Athletic, vibrant, skilled, joy-bringer
Trevor hit the ground running as a baby and never stopped. He was crawling at six months, walking at 10 months and by one year he was running. Trevor was kind, smart, witty, and charismatic. His dark hair and large blue eyes stood out, as did his welcoming smile. He was friendly, outgoing, and inclusive. He was known for his wonderful bear hugs and for torturing people with his ridiculously bad dad jokes, one of his trademarks.
After high school, Trev went to Chico State, majoring in journalism, and finished three-quarters of his classes before stopping. A natural athlete like his father, Craig, who coached many of Trevor’s teams, he was engaged in many sports. He was a great skater and snowboarder, a surfer, rock climber, and downhill biker, and was passionate about hockey. He was on several teams, coached children ages nine to eleven who were new to the game, and refereed adult games.
Christmases were celebrated with Grandparents and birthdays were always a big day. Trevor and his brother Dustin had different interests but loved and supported each other. Trevor was proud of Dusty’s many achievements and doctorate degrees.
Trev was skilled in building and fixing things, thanks to time with his dad, and enjoyed being physical. He built a half pipe for skateboarding on his parents’ two acres and made biking trails with his friends. His welding skills led to a job in Tahoe, at a snowboarding park where he welded pipes and fixed ramps. He also worked at a warehouse providing services to contractors, and in construction.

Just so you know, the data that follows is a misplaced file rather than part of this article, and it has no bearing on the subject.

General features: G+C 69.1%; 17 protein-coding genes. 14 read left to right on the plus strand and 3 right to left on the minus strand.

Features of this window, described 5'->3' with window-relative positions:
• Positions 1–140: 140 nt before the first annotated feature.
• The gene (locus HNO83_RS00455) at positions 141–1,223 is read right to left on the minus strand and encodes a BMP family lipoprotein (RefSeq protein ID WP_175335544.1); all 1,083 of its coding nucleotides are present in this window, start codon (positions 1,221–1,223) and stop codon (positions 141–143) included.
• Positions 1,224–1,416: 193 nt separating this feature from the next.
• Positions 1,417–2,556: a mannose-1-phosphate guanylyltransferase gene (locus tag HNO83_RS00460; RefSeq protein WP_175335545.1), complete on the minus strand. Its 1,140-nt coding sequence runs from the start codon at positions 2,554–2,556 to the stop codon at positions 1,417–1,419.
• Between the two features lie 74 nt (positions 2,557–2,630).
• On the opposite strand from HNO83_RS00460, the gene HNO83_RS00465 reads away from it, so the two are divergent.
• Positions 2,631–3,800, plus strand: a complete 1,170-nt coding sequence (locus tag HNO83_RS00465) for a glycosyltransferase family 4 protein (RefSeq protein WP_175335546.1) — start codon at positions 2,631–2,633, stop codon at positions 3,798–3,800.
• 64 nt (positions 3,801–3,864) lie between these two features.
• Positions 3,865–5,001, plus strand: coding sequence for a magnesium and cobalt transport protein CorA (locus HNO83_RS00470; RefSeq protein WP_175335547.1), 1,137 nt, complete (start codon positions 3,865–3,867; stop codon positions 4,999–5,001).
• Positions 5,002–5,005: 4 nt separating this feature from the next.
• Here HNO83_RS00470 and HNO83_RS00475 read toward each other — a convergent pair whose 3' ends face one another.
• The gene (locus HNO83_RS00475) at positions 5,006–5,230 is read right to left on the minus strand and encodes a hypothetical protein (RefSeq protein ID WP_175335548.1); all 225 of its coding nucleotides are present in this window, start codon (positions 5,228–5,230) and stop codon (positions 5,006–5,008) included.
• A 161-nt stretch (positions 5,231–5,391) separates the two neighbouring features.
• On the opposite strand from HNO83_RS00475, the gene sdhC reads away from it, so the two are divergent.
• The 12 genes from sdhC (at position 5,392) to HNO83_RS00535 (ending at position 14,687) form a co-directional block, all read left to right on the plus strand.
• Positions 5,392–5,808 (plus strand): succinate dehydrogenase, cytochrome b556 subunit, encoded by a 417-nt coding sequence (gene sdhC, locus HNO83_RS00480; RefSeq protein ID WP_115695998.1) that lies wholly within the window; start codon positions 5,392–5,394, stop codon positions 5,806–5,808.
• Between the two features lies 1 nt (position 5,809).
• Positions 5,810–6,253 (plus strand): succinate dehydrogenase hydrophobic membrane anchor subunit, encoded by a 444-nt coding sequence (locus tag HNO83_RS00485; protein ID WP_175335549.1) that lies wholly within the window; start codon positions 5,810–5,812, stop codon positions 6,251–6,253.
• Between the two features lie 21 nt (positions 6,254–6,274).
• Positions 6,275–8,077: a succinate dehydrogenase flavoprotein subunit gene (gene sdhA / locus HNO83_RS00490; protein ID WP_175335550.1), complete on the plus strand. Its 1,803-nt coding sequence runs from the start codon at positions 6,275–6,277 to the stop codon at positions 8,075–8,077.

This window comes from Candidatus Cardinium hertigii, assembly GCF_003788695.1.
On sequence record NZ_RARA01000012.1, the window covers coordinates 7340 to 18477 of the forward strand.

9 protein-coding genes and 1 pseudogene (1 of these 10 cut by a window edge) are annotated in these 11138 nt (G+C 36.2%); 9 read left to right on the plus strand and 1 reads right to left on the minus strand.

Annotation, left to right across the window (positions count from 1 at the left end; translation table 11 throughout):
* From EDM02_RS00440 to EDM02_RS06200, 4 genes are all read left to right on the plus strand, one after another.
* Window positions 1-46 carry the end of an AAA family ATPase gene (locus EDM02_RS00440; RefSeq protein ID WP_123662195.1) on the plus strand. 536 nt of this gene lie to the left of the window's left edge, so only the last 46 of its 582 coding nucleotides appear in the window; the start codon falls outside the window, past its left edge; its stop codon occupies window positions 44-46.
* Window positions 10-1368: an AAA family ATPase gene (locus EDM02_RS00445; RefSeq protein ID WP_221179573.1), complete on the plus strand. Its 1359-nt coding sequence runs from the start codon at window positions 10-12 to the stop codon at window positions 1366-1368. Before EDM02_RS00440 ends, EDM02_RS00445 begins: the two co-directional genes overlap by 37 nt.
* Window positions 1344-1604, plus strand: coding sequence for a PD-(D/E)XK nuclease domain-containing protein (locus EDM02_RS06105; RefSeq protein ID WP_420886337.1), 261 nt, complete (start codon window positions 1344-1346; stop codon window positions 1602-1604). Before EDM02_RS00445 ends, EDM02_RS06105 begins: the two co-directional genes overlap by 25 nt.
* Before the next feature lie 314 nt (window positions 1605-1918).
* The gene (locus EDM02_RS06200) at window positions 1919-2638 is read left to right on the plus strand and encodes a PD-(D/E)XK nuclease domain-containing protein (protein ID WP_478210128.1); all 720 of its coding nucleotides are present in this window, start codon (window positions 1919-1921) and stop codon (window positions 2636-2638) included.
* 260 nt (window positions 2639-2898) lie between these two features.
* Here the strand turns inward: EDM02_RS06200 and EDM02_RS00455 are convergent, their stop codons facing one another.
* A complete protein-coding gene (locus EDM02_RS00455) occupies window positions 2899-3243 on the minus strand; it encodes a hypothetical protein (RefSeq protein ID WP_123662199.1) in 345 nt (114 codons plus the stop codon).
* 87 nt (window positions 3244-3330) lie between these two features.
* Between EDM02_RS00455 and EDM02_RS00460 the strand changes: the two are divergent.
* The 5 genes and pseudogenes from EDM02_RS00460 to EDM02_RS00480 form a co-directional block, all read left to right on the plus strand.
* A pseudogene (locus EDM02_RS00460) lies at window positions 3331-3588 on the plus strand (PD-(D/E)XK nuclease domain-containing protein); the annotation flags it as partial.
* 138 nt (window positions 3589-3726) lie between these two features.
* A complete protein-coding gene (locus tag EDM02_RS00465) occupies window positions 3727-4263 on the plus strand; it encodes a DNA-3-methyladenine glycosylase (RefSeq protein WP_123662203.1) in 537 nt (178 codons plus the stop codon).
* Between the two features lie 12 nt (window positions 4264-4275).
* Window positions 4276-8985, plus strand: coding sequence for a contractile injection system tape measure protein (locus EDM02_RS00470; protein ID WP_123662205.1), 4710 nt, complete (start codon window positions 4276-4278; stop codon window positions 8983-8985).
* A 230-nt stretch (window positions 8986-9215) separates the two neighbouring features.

If there was a crazy jump to make, everyone would look at fearless Trev to check it out first. This was what led to Trevor’s drug use. He skidded out on his road bike; injured and in pain, he took OxyContin someone gave him and he became addicted. When the Oxy ran out, they gave him heroin. When Trevor was in active addiction he felt ashamed and isolated himself. He was in several treatment centers and sober for as long as two years, but would relapse. His mom said, “It was a roller coaster for so many years.”
Trevor wanted to get married and have kids. He had several wonderful girlfriends. His substance use disorder was a deal breaker, though they remained friends. “Trevor hoped to be a dad and would have been a great one. He had a good example from his own father,” his mother, Kerry said.
The family held a Paddle Out, a floating memorial service that takes place for fallen surfers. Over 60 people paddled into the water to share stories about Trevor, with many more watching from the beach. “Whoever thought a kid who grew up the way he did would end up this way?” his mom asked. The system fails people with substance use disorder. If more serious and longer-term treatment was available and subsidized by insurance, Trevor might still be alive.”
Kerry misses his silliness and hugs and being called Mamacita by Trevor. She now has Trevor’s dog, June, a black lab mix, who will soon go live with Dusty. The family and others often visit a memorial on a cliff just above Trev’s favorite surfing spot and leave flowers and memorabilia. Kerry said, “I am learning to live with losing Trevor because there is no other choice. He brought a lot of joy to so many people who loved him.”
Trevor’s mother, Kerry Dennis, provided the information for this narrative.
October 19, 1983- July 2, 2021
Age 37-Lived with the disease of addiction for 10 years